This has only really been a snapshot view of exploring the myths of involvement. I believe this is a movement that will only increase in importance regarding the education of healthcare professionals. Remember, the patient should be at the centre or ALL we do in healthcare (and healthcare education!)


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  1. James Wilson

    I believe Patient/carer involvement in all healthcare education is crucial for many reasons (too many for this blog entry!)
    – could this possibly be your next entry?

    Really interesting reading.

    1. Trevor Kettle

      Thanks for your comments James. My next challenge is to bring a group of students to connect with a patient purely online using Google hangouts.

  2. Anya

    Trevor – a brilliant blog! Very useful and cuts straight to the point with the myths! I wonder if your next post could be about the myths from the perspective of the students or people with the lived experience… Could make a great series!
    Keep up the great blogs!

  3. Sandy Walker (@walkerbroad)

    That sort of bias is pretty healthy if you ask me!

    I wonder if the powers that be realised that meaningful patient/carer involvement is a much bigger subject than originally envisaged at the time of the creation of the ‘person centered’ phenomena (one which I wholeheartedly support) in policy, was the rhetoric really thought out in terms of implications for service delivery?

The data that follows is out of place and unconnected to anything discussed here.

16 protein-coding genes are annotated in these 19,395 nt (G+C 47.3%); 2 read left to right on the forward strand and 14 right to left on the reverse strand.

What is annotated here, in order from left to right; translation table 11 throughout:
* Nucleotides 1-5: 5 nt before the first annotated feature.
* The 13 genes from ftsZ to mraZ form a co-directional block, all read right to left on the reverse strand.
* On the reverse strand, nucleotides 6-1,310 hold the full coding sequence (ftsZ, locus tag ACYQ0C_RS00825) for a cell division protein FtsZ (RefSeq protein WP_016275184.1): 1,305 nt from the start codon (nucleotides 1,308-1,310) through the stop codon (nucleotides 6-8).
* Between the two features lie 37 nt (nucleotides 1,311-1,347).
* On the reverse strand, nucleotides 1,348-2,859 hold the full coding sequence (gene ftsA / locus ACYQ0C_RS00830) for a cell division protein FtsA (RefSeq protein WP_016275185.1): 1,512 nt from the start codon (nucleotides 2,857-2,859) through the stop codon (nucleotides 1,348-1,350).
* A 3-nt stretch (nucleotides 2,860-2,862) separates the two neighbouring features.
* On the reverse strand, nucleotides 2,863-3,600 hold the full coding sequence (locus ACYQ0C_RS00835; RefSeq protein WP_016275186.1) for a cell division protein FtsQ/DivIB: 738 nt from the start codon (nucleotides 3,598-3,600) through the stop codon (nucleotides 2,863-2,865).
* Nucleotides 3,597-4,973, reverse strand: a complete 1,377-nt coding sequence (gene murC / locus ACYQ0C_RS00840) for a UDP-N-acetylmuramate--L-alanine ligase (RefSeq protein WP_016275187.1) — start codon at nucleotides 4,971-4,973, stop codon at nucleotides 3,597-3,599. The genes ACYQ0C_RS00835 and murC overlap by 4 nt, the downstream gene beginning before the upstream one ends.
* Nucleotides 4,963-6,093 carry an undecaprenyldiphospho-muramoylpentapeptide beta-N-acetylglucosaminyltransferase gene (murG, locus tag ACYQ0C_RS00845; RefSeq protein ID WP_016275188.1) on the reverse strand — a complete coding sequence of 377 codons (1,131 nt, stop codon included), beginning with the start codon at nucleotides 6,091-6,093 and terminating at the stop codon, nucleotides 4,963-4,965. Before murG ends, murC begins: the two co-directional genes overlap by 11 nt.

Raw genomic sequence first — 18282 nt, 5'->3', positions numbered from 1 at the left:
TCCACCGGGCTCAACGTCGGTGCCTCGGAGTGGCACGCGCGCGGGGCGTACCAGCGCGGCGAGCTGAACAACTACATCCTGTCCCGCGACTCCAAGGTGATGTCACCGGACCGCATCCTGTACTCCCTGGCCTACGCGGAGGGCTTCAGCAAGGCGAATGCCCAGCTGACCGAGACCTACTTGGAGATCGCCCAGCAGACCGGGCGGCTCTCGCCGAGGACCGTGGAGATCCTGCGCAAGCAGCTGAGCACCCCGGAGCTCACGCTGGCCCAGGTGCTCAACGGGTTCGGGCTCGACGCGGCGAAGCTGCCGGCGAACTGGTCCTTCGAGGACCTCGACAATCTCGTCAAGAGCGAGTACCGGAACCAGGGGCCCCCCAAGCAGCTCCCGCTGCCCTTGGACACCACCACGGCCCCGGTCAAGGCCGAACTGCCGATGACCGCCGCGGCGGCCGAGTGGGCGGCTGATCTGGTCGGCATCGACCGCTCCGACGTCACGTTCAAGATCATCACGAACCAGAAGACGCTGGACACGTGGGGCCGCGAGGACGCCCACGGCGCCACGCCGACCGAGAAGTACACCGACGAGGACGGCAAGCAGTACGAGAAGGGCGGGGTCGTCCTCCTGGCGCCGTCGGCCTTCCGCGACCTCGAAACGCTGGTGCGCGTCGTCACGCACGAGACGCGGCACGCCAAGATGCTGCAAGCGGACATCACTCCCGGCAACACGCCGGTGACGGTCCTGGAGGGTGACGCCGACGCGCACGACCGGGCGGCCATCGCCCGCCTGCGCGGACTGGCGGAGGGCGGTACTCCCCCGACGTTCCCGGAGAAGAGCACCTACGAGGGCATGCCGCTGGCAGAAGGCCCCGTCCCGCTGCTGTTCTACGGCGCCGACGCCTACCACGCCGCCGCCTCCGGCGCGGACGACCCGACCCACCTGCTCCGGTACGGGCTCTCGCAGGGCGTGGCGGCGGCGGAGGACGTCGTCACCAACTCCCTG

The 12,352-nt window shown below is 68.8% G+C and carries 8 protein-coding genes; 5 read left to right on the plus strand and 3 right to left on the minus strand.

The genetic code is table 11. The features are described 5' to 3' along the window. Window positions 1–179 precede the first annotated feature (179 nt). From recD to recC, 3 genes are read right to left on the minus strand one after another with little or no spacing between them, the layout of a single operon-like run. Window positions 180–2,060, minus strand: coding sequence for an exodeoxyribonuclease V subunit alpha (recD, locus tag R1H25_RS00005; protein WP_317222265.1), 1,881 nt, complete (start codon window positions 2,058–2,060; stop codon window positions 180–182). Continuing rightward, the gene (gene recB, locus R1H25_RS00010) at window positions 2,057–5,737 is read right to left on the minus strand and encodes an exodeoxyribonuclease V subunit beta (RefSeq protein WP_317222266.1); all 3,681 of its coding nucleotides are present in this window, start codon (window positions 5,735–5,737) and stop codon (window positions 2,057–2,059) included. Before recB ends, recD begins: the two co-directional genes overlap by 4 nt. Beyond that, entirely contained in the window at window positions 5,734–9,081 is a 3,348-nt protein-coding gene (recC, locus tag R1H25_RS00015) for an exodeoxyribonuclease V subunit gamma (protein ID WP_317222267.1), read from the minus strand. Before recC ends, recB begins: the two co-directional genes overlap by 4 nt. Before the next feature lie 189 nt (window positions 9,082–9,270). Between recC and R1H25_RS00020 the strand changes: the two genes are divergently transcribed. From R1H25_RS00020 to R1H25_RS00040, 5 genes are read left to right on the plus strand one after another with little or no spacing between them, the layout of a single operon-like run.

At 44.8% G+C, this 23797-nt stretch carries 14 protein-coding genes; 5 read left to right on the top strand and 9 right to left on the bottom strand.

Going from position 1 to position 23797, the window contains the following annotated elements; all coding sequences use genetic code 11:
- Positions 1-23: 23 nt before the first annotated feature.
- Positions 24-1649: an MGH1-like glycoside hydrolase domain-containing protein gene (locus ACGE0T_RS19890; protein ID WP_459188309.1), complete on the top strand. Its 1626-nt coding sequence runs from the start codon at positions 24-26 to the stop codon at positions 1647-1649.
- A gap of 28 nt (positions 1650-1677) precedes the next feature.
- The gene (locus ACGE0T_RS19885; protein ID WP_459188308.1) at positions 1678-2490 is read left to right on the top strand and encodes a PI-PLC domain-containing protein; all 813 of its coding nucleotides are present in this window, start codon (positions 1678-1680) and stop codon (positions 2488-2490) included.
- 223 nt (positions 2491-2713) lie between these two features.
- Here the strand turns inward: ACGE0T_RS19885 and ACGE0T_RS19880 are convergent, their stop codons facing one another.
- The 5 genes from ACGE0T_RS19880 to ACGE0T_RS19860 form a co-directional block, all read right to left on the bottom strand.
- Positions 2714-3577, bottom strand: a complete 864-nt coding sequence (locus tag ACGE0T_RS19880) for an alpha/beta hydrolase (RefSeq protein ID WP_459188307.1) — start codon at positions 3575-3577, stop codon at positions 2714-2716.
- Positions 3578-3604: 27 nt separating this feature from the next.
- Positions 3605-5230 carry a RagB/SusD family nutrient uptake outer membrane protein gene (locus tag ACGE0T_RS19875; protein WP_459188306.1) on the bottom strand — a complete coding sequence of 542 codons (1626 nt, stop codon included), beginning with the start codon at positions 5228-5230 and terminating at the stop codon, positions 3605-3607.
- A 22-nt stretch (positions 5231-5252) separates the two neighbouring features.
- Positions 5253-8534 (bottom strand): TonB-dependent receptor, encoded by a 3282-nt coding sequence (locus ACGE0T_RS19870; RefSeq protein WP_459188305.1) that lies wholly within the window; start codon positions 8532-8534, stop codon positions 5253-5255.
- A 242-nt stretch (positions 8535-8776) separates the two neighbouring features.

4. mr k watson

    Health care is about people who have a “normal” life and because of illness or injury find they are in an “abnormal” life situation and care is about the gap between the two. How can we address that gap and take it back to “normal” as far as possible. To quote Dr Ed. Mitchell, we are not working towards avoiding an unpleasant death but to avoiding an unpleasant life.

    1. Trevor Kettle

      Thanks for your comment Mr. Watson. For me the challenge is how we address the care gap by taking the patients expert experience of care to help mould the next generation of healthcare professionals.

  5. James Kayle

    Being a part of Healthcare Education India I thoroughly enjoyed reading the entire blog along with the comments shared by various people. Trevor – you did a great job….! Hey I liked Mr. Watson’s statement “we are not working towards avoiding an unpleasant death but to avoiding an unpleasant life” and to it I would also like to add that “Once we start taking care about avoiding an unpleasant life this will automatically contribute (to quite some extent) to avoid an unpleasant death.

  6. Jason Brien

    According to me Health care education is very much needful amongst us and I think that this geneation is so much lucky to have several institutes for the same. If we do have best tv journalism institute delhi then we also have numerous institutes and colleges where one can have best health care education or training to successful career and also to motivate others.